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Exhibit on Castro Police Sweep
A decade has passed since the night of Oct. 6, 1989, when 200 San Francisco police officers swept through the Castro and broke up a peaceful march by gay and lesbian activists protesting the federal government's neglect of people with AIDS.
Officers declared the area an illegal assembly and violently cleared at least seven blocks of all pedestrians and protesters. Three years of legal proceedings followed. In the end, only one police officer was disciplined, but the city paid out $250,000 to settle lawsuits brought by victims.
To mark the 10-year anniversary, an exhibit titled "Police Riot '89: Remember the Castro Sweep" will be on display from Oct. 1 through Nov. 30 at A Different Light Bookstore, 489 Castro St. It will open with a reception and reunion of Castro Sweep survivors on Friday, Oct. 1, starting at 7:30 p.m.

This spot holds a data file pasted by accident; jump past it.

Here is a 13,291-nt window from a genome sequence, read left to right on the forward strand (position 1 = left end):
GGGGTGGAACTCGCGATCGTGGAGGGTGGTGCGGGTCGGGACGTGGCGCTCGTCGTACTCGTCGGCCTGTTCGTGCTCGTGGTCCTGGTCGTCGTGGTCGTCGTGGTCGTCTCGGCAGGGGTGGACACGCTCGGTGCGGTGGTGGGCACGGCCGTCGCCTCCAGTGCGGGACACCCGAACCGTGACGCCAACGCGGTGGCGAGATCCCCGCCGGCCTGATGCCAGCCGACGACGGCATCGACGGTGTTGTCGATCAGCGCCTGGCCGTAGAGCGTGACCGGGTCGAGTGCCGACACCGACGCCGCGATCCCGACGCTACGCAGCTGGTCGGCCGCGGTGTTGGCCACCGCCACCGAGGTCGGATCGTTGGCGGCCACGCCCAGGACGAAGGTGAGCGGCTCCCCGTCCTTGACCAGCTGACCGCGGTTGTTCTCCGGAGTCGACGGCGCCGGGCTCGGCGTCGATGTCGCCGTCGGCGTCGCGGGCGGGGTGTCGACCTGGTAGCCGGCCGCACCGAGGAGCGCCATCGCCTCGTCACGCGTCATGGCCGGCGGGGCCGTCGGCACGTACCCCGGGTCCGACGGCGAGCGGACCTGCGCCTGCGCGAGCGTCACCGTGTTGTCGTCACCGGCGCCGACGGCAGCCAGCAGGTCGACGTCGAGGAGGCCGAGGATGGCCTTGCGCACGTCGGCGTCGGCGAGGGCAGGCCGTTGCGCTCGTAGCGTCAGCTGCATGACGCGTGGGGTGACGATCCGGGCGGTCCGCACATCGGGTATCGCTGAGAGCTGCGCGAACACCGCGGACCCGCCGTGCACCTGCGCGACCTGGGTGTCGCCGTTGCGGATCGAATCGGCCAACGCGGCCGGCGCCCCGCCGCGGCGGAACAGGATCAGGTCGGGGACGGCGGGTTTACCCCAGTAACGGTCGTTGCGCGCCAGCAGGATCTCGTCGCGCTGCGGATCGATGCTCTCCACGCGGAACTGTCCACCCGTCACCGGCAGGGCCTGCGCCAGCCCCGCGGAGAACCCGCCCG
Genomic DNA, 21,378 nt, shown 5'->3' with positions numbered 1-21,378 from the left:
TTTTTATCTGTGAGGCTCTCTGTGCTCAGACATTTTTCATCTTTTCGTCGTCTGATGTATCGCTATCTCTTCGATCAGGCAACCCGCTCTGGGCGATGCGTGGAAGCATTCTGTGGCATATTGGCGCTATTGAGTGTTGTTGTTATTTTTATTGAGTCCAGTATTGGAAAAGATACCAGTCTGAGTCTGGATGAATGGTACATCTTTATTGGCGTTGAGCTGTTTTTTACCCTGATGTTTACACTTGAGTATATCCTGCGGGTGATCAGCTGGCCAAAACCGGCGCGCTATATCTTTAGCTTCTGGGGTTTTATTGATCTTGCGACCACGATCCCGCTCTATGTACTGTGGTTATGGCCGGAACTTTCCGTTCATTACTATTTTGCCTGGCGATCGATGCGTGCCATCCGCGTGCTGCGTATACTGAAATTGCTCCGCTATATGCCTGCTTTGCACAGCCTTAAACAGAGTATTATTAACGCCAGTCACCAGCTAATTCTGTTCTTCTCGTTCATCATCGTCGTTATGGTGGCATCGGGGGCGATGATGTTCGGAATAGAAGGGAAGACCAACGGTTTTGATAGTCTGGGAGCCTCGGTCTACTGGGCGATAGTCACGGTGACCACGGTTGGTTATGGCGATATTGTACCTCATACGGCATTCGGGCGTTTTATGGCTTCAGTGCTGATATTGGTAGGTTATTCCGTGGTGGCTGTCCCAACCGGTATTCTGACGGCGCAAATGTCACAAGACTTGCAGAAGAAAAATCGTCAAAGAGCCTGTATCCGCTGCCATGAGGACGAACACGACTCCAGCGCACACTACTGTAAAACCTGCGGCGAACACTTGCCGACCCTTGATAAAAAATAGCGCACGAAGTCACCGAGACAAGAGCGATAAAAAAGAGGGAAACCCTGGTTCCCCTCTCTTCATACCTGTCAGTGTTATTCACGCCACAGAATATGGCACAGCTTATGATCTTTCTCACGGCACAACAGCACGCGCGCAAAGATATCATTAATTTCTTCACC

The exhibit, organized by the Castro Sweep Project, will feature photographs by Rick Gerharter and Marc Geller, graphics by Boy with Arms Akimbo, and artifacts from the Gay and Lesbian Historical Society of Northern California.
A web site is also being developed in conjunction with the display. Organizers invite witnesses of the Sweep to recount their memories and post them on the site. For details, visit http://members.aol.com/ SFPDRiot/sweep.html or send e-mail to SFPDRiot@aol.com.
Flea Market Is a Block Party
The Noe Valley Ministry will host its annual Flea Market & Super Sale on Saturday, Oct. 9, from 10 a.m. to 4 p.m. "Come join the fun," says Carol Maerzke, organizer of the church fundraiser.